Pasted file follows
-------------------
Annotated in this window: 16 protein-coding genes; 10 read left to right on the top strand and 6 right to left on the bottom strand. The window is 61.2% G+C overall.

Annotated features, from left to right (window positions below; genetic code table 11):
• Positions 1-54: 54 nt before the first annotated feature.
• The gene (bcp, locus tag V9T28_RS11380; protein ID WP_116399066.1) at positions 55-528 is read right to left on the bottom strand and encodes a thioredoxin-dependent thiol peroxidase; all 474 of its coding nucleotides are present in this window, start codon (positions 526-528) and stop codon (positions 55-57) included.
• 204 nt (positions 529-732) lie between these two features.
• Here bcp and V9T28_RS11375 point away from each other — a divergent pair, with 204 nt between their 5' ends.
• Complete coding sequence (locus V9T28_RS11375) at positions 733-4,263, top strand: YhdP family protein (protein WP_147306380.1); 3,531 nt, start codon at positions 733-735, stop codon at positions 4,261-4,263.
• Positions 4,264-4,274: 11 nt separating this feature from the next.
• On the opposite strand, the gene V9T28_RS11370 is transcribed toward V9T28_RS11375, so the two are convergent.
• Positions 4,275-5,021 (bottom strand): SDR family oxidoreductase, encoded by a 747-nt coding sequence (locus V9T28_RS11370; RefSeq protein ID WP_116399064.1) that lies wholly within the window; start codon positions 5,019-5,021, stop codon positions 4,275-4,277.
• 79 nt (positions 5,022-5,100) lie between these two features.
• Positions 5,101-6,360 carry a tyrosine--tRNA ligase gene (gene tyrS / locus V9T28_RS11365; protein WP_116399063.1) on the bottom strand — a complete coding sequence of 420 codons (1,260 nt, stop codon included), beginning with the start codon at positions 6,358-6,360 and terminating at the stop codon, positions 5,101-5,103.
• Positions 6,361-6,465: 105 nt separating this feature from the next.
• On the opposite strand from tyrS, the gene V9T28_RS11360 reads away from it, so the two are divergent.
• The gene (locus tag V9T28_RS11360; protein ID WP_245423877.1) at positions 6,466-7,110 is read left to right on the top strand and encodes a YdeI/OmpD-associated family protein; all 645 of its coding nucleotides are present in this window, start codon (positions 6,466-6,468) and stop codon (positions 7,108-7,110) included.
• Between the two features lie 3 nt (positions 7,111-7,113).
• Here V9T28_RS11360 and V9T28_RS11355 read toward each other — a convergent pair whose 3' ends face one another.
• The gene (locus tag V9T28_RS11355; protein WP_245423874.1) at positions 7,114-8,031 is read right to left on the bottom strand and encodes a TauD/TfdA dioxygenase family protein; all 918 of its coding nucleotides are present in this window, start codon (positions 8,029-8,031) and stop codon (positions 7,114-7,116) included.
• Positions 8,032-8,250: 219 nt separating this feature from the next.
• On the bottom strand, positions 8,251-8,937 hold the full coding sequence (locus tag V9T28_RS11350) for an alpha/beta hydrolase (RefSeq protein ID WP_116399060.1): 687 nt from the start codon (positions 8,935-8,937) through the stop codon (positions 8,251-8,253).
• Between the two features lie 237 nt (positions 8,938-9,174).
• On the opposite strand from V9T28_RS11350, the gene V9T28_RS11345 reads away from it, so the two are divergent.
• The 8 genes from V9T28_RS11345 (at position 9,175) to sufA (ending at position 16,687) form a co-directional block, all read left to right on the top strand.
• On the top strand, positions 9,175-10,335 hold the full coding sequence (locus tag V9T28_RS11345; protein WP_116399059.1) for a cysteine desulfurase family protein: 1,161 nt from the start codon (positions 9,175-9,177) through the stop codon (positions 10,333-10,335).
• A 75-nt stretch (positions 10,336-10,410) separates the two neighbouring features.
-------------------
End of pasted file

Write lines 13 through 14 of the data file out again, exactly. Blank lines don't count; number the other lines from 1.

• Positions 6,361-6,465: 105 nt separating this feature from the next.
• On the opposite strand from tyrS, the gene V9T28_RS11360 reads away from it, so the two are divergent.